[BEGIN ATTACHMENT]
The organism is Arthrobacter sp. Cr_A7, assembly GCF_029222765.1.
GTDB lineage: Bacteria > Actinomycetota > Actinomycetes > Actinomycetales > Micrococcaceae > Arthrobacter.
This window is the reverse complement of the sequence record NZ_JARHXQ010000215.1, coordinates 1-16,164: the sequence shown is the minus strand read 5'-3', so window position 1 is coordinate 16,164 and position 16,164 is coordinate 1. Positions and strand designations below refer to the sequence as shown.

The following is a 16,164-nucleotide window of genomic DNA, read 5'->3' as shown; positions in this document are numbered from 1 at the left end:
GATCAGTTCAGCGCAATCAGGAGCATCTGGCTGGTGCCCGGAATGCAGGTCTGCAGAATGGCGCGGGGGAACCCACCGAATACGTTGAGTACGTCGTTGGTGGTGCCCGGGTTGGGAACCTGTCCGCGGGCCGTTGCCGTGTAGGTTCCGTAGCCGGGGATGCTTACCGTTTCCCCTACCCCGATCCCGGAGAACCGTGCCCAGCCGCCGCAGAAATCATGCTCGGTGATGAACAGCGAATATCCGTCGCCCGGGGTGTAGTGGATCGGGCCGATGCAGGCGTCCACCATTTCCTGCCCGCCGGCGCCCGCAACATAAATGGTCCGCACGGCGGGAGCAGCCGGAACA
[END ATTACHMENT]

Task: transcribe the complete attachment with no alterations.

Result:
The organism is Arthrobacter sp. Cr_A7, assembly GCF_029222765.1.
GTDB lineage: Bacteria > Actinomycetota > Actinomycetes > Actinomycetales > Micrococcaceae > Arthrobacter.
This window is the reverse complement of the sequence record NZ_JARHXQ010000215.1, coordinates 1-16,164: the sequence shown is the minus strand read 5'-3', so window position 1 is coordinate 16,164 and position 16,164 is coordinate 1. Positions and strand designations below refer to the sequence as shown.

The following is a 16,164-nucleotide window of genomic DNA, read 5'->3' as shown; positions in this document are numbered from 1 at the left end:
GATCAGTTCAGCGCAATCAGGAGCATCTGGCTGGTGCCCGGAATGCAGGTCTGCAGAATGGCGCGGGGGAACCCACCGAATACGTTGAGTACGTCGTTGGTGGTGCCCGGGTTGGGAACCTGTCCGCGGGCCGTTGCCGTGTAGGTTCCGTAGCCGGGGATGCTTACCGTTTCCCCTACCCCGATCCCGGAGAACCGTGCCCAGCCGCCGCAGAAATCATGCTCGGTGATGAACAGCGAATATCCGTCGCCCGGGGTGTAGTGGATCGGGCCGATGCAGGCGTCCACCATTTCCTGCCCGCCGGCGCCCGCAACATAAATGGTCCGCACGGCGGGAGCAGCCGGAACA